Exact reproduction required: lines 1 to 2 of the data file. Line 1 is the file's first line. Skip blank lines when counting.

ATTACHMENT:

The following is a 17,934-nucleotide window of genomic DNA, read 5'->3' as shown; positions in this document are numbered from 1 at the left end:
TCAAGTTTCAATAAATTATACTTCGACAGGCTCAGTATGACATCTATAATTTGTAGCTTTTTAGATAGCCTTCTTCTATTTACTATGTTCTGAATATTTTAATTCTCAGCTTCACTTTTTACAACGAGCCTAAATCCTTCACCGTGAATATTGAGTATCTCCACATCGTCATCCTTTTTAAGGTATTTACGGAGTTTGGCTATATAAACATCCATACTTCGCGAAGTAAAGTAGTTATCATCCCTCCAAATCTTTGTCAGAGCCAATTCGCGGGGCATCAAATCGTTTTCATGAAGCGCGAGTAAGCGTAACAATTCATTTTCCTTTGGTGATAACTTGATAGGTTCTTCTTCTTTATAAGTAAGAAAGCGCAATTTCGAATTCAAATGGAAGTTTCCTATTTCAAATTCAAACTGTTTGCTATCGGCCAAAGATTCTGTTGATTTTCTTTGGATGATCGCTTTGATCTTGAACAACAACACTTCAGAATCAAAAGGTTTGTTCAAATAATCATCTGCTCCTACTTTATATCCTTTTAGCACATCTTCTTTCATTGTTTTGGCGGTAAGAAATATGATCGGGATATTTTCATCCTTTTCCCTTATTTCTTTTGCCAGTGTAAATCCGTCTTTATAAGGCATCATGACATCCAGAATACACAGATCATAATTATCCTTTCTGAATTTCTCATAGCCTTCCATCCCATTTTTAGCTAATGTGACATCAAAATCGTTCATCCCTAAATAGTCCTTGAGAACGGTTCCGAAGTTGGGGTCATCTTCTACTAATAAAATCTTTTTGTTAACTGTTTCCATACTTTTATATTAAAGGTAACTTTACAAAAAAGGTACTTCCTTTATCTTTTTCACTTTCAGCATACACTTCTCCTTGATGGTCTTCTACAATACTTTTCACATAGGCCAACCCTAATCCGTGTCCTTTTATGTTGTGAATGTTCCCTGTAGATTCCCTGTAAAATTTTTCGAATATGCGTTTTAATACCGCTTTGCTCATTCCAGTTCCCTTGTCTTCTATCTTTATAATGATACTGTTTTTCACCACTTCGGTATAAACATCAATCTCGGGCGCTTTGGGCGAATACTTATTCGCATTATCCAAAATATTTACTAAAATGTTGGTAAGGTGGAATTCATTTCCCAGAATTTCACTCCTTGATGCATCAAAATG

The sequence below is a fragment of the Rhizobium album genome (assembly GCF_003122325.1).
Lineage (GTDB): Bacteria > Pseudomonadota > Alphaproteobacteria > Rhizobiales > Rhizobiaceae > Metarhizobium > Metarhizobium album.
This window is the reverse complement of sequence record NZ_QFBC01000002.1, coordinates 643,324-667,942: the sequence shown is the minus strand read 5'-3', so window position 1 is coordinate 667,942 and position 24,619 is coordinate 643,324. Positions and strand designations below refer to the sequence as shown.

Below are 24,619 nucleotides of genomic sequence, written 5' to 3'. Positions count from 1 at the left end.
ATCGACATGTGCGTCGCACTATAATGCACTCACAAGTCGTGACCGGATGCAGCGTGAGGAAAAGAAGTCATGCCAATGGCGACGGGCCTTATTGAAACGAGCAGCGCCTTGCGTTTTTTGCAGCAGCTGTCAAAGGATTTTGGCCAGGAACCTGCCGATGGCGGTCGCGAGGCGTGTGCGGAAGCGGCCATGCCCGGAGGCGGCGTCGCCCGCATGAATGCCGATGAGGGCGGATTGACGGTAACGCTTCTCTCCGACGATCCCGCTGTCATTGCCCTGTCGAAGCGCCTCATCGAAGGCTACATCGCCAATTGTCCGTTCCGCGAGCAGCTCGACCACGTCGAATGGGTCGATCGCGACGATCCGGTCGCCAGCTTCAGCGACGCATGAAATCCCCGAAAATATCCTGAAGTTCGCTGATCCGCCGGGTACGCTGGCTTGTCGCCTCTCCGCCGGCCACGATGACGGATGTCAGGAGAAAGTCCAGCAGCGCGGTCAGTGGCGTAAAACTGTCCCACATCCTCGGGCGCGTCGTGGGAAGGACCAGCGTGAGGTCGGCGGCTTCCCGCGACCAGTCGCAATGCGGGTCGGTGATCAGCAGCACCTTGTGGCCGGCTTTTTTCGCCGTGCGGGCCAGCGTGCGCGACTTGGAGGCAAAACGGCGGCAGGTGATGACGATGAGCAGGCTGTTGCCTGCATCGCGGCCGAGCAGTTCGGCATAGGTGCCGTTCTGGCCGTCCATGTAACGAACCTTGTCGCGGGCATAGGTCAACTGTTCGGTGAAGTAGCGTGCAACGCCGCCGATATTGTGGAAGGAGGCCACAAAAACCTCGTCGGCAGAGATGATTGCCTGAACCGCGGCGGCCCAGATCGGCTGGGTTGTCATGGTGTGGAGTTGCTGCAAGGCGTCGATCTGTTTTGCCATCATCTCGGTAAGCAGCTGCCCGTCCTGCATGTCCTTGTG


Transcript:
The following is a 17,934-nucleotide window of genomic DNA, read 5'->3' as shown; positions in this document are numbered from 1 at the left end:
TCAAGTTTCAATAAATTATACTTCGACAGGCTCAGTATGACATCTATAATTTGTAGCTTTTTAGATAGCCTTCTTCTATTTACTATGTTCTGAATATTTTAATTCTCAGCTTCACTTTTTACAACGAGCCTAAATCCTTCACCGTGAATATTGAGTATCTCCACATCGTCATCCTTTTTAAGGTATTTACGGAGTTTGGCTATATAAACATCCATACTTCGCGAAGTAAAGTAGTTATCATCCCTCCAAATCTTTGTCAGAGCCAATTCGCGGGGCATCAAATCGTTTTCATGAAGCGCGAGTAAGCGTAACAATTCATTTTCCTTTGGTGATAACTTGATAGGTTCTTCTTCTTTATAAGTAAGAAAGCGCAATTTCGAATTCAAATGGAAGTTTCCTATTTCAAATTCAAACTGTTTGCTATCGGCCAAAGATTCTGTTGATTTTCTTTGGATGATCGCTTTGATCTTGAACAACAACACTTCAGAATCAAAAGGTTTGTTCAAATAATCATCTGCTCCTACTTTATATCCTTTTAGCACATCTTCTTTCATTGTTTTGGCGGTAAGAAATATGATCGGGATATTTTCATCCTTTTCCCTTATTTCTTTTGCCAGTGTAAATCCGTCTTTATAAGGCATCATGACATCCAGAATACACAGATCATAATTATCCTTTCTGAATTTCTCATAGCCTTCCATCCCATTTTTAGCTAATGTGACATCAAAATCGTTCATCCCTAAATAGTCCTTGAGAACGGTTCCGAAGTTGGGGTCATCTTCTACTAATAAAATCTTTTTGTTAACTGTTTCCATACTTTTATATTAAAGGTAACTTTACAAAAAAGGTACTTCCTTTATCTTTTTCACTTTCAGCATACACTTCTCCTTGATGGTCTTCTACAATACTTTTCACATAGGCCAACCCTAATCCGTGTCCTTTTATGTTGTGAATGTTCCCTGTAGATTCCCTGTAAAATTTTTCGAATATGCGTTTTAATACCGCTTTGCTCATTCCAGTTCCCTTGTCTTCTATCTTTATAATGATACTGTTTTTCACCACTTCGGTATAAACATCAATCTCGGGCGCTTTGGGCGAATACTTATTCGCATTATCCAAAATATTTACTAAAATGTTGGTAAGGTGGAATTCATTTCCCAGAATTTCACTCCTTGATGCATCAAAATG